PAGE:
While this study examined one critical part of the brain, it is suggested yet again that MRI studies are revealing problems with certain parts of the brain, thus further research into the parts of the brain cited in this and other studies will begin to yield results that can be considered more conclusive. Again, however, the important issue that emerges is that in this case, there are imbalances in the relative sizes of certain brain elements, thus again, just as in the case with certain chemicals such as serotonin and cortisol as discussed previously, there are imbalances. What emerges in the research-based study of depression from the standpoint of MRI scans, is that there are marked differences between the scans of healthy versus depressed subjects. As a result, further research will show more scans that offer these clear-cut differences, thus hopefully leading to a more conclusive body of research regarding the biological basis of depression from the standpoint of imagining of the human brain.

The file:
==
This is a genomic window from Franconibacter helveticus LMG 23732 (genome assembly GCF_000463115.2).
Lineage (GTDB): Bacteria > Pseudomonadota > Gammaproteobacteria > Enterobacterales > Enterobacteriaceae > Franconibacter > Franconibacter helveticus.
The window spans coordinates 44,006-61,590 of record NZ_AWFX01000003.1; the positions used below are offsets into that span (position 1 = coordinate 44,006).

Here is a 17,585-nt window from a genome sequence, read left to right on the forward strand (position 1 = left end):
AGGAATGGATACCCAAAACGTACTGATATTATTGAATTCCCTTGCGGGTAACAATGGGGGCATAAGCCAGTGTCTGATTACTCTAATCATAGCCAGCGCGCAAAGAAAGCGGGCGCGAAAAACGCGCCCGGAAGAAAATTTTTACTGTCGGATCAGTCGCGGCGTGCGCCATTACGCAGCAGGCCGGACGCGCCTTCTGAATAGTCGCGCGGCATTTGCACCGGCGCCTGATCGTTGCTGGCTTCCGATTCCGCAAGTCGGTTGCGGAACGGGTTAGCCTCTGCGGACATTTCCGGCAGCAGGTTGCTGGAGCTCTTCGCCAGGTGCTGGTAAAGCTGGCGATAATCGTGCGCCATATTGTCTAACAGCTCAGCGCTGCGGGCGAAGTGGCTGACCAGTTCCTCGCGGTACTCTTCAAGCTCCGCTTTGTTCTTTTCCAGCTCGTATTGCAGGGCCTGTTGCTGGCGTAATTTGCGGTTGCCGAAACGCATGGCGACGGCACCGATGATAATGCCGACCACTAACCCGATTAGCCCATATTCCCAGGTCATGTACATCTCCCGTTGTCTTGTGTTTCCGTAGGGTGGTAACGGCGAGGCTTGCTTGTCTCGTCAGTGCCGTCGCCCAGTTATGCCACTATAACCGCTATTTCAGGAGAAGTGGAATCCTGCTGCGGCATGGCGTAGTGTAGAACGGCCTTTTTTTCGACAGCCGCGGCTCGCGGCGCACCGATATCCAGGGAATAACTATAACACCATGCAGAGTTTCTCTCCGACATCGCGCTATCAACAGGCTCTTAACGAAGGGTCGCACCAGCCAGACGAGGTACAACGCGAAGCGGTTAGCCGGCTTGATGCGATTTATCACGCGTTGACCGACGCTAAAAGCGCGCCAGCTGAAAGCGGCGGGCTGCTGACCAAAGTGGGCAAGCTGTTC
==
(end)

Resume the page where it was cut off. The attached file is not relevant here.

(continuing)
From this examination of some of the topics related to the biological foundations of depression and how these elements can be further reduced to component brain functions as revealed by MRI scans, a few facts emerge. First of all, this is certainly a process of ongoing research because, although certain brain chemicals (serotonin or cortisol, for instance) and brain parts such as the hippocampus, amygdala, and neurotransmitters in other parts of the brain such as the basal ganglia, are often studied in connection to depression, no fully conclusive finding has been researched that absolutely connects depression to the hypothetical cause that is agreed upon by all researchers. Secondly, and perhaps more generally, it is clear that there is a biological basis to depression, just as there is with other diseases, many of which can also be tied to genetics, including issues of inheritance and general mutation of particular genes. With the continued use of MRI imaging techniques to isolate brain parts, determine proper and improper function, size, or other relative discrepancies, more will be learned about what causes depression. It seems that each case might have different factors as well, which demonstrates that depression is a complicated disease that could have multiple biological influences.